“A connoisseur draws out love with tender care from the pulsation of leaves, from the rays of flowers.”
The primary axiom of the system is the absolute distinction between Purusha and Prakriti; Purusha as pure, contentless consciousness, and Prakriti as the unconscious content thereof.
As it appears normally, consciousness is always conscious of something. Consciousness then appears as the thing of which it is conscious. What is unconscious then appears as conscious. Purusha appears as what it is not, and Prakriti appears as what it is not. A double negation occurs (“appears” within Prakriti) where both principles reveal what they are by appearing to be what they are not. The appearance of this paradoxical double negation forms the epistemological bind of illusion (Avidya), the confusion of Prakriti with Purusha, consciousness with its fleeting contents, the field with the knower-of-the-field.
The nature of the duality proposed here is subtle and the correct understanding of it in real life is liberation of the Seer. This is not a duality of the Cartesian variety where there is an ontological distinction between mind and body, thought and extension or awareness and matter. Quite paradoxically, Samkhya likes to include all distinctions within the category of Prakriti, allowing for a subtle reductive materialism in which gross arises from subtle which in turn arises from more subtle, and so on.
Ordinary consciousness or awareness is a manifestation of Prakriti as “Citta Vritti” or “Antahkarana Vritti”, meaning modifications of mind-stuff or modifications of the internal instruments. Ordinary awareness or thought is an intentional, striving, active construct of subtle material energy. On the other hand, Purusha is pure witness, contentless consciousness, never reducible to gross Prakriti or subtle Prakriti. Yet only when the subtle Prakritic vehicle waxes clear or flowers is the epistemic distinction between awareness as subtle Prakriti and the Purusha seen by the embodied Purusha.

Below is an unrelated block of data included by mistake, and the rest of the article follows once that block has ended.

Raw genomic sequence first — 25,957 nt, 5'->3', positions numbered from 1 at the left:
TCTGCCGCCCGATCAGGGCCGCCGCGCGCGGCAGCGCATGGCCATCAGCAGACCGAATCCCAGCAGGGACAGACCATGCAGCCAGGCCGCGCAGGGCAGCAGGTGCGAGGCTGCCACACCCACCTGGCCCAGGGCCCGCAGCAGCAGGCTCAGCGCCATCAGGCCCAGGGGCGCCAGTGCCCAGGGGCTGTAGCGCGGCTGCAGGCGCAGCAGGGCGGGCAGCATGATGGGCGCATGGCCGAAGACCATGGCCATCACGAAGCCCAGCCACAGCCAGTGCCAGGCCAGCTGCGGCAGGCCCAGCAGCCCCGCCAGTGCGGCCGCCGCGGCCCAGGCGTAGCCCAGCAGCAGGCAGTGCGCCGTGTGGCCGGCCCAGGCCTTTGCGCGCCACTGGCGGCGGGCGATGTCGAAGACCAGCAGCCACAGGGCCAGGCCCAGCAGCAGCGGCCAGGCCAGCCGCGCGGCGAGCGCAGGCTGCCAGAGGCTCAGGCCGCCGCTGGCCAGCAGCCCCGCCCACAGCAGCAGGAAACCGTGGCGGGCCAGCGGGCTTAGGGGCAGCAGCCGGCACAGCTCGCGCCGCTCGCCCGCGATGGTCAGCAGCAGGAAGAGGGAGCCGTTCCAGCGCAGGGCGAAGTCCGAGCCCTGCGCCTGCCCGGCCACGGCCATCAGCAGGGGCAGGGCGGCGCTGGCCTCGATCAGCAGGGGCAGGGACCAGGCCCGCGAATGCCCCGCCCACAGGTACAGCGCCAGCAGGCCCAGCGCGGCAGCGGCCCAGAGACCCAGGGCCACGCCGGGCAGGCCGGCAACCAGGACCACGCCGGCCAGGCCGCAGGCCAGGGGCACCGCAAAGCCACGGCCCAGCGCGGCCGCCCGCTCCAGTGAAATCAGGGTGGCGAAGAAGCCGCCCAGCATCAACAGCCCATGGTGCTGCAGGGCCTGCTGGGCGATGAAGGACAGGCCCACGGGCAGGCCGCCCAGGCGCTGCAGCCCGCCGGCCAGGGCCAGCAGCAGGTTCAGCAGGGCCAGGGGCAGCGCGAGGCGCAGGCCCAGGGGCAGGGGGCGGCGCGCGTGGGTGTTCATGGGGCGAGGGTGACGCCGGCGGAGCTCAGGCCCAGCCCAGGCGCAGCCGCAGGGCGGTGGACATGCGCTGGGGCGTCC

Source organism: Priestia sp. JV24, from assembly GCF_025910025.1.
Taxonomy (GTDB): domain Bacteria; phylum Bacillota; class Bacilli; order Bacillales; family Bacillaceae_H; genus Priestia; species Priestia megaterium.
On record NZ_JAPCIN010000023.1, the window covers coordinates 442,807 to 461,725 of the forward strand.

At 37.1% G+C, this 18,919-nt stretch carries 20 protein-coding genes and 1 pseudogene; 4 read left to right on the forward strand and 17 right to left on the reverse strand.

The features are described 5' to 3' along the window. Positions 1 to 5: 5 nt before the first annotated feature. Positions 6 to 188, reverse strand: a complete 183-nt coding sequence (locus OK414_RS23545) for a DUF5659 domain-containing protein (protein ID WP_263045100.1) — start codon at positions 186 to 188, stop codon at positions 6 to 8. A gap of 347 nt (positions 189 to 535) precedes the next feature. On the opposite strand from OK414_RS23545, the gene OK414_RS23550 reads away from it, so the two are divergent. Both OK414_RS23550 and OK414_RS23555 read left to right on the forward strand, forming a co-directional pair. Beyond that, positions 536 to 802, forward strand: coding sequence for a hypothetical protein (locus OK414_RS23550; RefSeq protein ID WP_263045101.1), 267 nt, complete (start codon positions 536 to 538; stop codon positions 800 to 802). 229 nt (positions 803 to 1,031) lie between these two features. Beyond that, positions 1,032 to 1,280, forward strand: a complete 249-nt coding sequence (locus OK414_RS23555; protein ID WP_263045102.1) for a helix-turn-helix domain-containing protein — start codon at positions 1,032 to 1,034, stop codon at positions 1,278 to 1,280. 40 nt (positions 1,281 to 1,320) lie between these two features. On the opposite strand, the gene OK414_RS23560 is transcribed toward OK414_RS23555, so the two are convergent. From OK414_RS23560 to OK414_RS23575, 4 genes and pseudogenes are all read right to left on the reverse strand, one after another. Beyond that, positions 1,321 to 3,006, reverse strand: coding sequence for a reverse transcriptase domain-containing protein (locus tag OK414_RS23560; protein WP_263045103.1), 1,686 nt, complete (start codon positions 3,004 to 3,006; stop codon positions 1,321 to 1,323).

Thus, the problem of bondage and release appears only within Prakriti as the adventures of a subtle Prakritic vehicle mistakenly identified as consciousness itself. The Samkhyakarika states: “Nothing, therefore, is bound, nothing released, likewise not anything transmigrates. Only Prakriti in its various forms transmigrates, is bound and is released.” Enlightenment reveals what has always been the case, a principle beyond Prakriti, always free as pure consciousness. This principle is no-thing: it is, however, indicated by seeing the negative dialectics within Prakriti. As the Upanishads say, “Neti, Neti”, “not this, not this”.
So now there is nothing left to examine or to explain but Prakriti. But a close observation of Prakriti can bear the greatest prize for the observer. The Yoga Sutra states, “Liberation is when there is equality of purity of the Purusha and Sattva (intelligence/ Buddhi)”. What is observed, Prakriti as intelligence, can be tuned so as to reflect the pure light of consciousness. Descriptions and thoughts about Prakriti, any conditions from which they might have arisen, and any reactions they might produce are also Prakriti. Prakriti apprehends Prakriti. When the Prakritic vehicle of Sattva (intelligence) is free of epistemological confusions the very process of Prakriti appears, to the delight of the Purusha, as the delicate flowering of truth.